We had to find a solution on how to marry the inventory on the pallet. The tray had the basic barcode, through which we connected it to the loading equipment. This way, everything that happened to that tray could be tracked all the way. The challenge was that empty pallets then had to be fed in to this system. This was done via stacks of ten. The idea was that we would form an empty stack for each pallet that had to be “married” to a carrier pallet, because we would have needed this later in order picking. But that was not feasible, after scanning three times the fourth pallet was incorrect. So we had to find a solution to tell the system “I am now forming a stack of ten, but I only have the carrier pallet as an identifier for the system”. This was not immediately clear to TUP in the implementation, but we were able to solve it quickly because we were able to test it on site. In the end, the solution was that only the carrier pallet is scanned and the information is stored accordingly, whether it is now an empties stack or not.

What was your expectation towards TUP at the beginning of the project and during the implementation?
We had designed the tender very extensively and subsequently received a very good offer from TUP. Accordingly, our expectation was that TUP would know what they were doing. Software is often a no man’s land for a logistician, so it requires experts. Therefore, we placed a lot of emphasis on getting the right support from the software supplier.

Pallets on materials handling technology in the GRASS central distribution center in Hohenems
Pallets in the GRASS central distribution center in Hohenems

Was part of the expectation that the approach was explained in detail?.
Yes, regarding that, I want to know how the system works. I don’t need to fully understand it from the technical side, but I need to know what’s happening and why it’s happening. That was always explained for us as well, and we always got the right answer to our questions. If something was explained and we didn’t understand something, we could easily ask and then would get the information. This was an important factor, because it allowed us to continue to expand the processes with confidence. We received a professional answer to everything and were never fobbed off with the statement “We’ll do it for you and you take this.”

How was the reaction to changed requirements by the project participants?
We discussed changed requirements openly. If it was feasible, we integrated it into the project. If it was no longer feasible, if the intervention would have gone too deep and would have jeopardized the progress of the project, then we put it in the background. Which doesn’t mean we disregarded it. Everything was documented in Jira cases so that we could re-evaluate the requirements after implementation and integrate them as needed. That was a good thing, too, because it never compromised the implementation and we were still able to integrate some improvements during the project. We never had the feeling that things were wiped off the table. The agreements that certain things wereto solved later were always amicable.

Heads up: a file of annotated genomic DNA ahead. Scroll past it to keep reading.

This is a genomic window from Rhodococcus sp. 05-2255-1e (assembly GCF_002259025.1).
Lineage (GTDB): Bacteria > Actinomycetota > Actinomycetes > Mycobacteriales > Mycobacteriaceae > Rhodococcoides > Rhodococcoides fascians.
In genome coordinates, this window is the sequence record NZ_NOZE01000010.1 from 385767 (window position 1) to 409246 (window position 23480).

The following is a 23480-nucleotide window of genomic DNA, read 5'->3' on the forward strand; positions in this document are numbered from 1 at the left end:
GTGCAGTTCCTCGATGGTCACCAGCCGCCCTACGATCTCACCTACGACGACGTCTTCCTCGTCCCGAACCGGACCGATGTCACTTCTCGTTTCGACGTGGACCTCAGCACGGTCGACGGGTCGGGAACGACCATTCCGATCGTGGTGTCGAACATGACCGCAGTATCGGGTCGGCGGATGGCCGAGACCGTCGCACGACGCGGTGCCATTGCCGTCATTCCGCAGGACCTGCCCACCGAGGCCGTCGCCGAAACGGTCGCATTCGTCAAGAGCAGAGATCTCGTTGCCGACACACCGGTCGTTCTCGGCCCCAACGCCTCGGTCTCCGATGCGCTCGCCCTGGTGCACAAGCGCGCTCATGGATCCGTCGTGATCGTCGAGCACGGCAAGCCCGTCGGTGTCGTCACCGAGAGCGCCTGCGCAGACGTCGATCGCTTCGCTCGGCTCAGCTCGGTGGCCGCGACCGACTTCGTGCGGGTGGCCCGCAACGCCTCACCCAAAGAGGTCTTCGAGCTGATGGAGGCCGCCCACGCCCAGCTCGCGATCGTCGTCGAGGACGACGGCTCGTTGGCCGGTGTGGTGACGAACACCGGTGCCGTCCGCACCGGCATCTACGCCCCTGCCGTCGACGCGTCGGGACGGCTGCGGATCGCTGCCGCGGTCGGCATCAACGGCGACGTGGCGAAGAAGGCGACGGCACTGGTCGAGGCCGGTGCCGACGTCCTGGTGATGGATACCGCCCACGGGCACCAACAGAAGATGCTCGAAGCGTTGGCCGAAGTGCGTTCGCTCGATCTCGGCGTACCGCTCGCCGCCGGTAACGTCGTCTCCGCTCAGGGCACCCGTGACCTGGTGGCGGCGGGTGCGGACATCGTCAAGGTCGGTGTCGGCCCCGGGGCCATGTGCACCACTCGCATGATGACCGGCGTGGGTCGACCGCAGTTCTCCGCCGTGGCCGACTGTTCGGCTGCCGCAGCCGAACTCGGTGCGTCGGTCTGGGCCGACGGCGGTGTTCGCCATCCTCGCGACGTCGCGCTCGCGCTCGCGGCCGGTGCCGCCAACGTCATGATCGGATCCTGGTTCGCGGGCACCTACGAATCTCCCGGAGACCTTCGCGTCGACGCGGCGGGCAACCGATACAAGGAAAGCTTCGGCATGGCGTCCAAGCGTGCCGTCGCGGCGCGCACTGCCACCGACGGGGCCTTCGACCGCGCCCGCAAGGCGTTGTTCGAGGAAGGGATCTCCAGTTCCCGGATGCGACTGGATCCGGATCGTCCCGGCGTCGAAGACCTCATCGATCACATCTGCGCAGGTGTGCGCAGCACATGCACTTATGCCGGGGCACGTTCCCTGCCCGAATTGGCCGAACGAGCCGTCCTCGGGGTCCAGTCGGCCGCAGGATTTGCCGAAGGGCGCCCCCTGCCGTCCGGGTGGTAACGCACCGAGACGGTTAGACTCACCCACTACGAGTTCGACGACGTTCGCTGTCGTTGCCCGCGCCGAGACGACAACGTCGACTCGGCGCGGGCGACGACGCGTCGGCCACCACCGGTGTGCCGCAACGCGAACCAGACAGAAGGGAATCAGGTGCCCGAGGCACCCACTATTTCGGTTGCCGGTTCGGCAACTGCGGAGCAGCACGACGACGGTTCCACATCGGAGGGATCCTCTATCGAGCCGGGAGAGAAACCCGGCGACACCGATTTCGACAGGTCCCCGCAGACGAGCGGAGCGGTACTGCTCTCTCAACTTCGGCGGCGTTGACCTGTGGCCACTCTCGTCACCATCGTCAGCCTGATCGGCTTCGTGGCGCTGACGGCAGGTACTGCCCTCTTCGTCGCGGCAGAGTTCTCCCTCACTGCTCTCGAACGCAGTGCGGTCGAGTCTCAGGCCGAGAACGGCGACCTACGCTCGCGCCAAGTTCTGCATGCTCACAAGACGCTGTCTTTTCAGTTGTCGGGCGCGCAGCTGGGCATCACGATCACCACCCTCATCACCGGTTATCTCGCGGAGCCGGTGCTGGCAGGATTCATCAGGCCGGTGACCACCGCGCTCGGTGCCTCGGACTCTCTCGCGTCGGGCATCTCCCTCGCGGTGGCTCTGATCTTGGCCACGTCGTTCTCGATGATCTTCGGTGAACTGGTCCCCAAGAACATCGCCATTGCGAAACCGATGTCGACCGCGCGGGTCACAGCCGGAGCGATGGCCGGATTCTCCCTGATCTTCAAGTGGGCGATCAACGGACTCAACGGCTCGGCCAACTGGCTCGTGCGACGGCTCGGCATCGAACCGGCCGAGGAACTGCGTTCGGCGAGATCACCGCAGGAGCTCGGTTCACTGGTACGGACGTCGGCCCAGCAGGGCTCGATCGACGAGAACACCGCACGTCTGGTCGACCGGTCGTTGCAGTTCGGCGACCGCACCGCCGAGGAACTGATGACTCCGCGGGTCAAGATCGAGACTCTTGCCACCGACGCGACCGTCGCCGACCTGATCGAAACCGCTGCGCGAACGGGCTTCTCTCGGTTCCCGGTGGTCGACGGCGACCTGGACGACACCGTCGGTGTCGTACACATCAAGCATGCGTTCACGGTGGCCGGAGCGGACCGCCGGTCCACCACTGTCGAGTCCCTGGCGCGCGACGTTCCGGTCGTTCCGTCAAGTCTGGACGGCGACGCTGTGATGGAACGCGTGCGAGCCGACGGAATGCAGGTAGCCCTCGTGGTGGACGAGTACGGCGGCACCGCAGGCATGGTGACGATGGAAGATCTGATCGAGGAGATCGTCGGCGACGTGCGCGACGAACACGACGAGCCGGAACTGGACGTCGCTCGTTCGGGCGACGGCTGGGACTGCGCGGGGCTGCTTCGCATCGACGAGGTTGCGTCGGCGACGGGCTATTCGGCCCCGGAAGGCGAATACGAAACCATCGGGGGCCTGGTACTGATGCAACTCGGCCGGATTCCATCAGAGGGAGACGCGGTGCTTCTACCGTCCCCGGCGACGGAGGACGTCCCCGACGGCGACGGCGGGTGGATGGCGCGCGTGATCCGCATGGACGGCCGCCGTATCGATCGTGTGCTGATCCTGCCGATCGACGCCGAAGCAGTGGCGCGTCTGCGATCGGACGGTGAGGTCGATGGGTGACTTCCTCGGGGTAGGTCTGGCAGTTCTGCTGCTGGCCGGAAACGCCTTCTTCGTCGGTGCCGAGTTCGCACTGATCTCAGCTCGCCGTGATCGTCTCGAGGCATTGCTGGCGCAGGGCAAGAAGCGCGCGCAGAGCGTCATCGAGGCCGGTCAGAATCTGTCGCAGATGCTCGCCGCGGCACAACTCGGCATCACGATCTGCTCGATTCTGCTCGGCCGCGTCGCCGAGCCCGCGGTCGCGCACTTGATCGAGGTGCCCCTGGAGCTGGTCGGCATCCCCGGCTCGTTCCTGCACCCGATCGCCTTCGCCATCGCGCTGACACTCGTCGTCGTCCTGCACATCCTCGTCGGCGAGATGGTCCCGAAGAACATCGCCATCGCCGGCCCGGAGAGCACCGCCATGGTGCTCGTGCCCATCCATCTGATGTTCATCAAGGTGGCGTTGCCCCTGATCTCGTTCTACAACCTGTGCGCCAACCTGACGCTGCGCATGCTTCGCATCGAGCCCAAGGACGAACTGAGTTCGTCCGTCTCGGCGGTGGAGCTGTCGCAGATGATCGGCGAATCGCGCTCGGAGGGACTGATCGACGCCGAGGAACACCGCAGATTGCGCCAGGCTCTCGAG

What are the next steps for the project?
We have already made a lot of improvements during the ramp-up phase. In the future we want to spread the TUP software to more sites within the GRASS Group. At the moment we are testing the hardware and then we will again start a software project with the necessary requirements from our production processes to implement this.

Are there any particular strategic focus points that are emerging? More automation or self-driving systems?
Here in the central distribution center, we have taken many preparatory steps to address the expansion of the site, such as a forklift guidance system. Here, everything was tested through, which we can also then implement in other locations. The aim is to automate more and work without paper-based documentation. To do this, we need the right conditions to implement it. The goal is for communication to flow from the central distribution center to the production sites, which determines how the inventory gets to us. In other words, it is no longer the just the customers’ orders which drive the processes from production to shipping.

Where will your further journey take you?
For me, I was the one who got to implement the central warehouse project. I was the one who worked out the green field and brought it to implementation. It was always clear that I would go back to my strategic logistics role after this project. In the future, I will concentrate again on the production sites in order to implement the automation and improvements that I mentioned. To that end, I have now been given the role as a logistics expert.

That sounds like an exciting challenge!
Absolutely! From master data to container management, there’s a lot to do there.

Thank you very much for the interview.

Click here for the other interviews.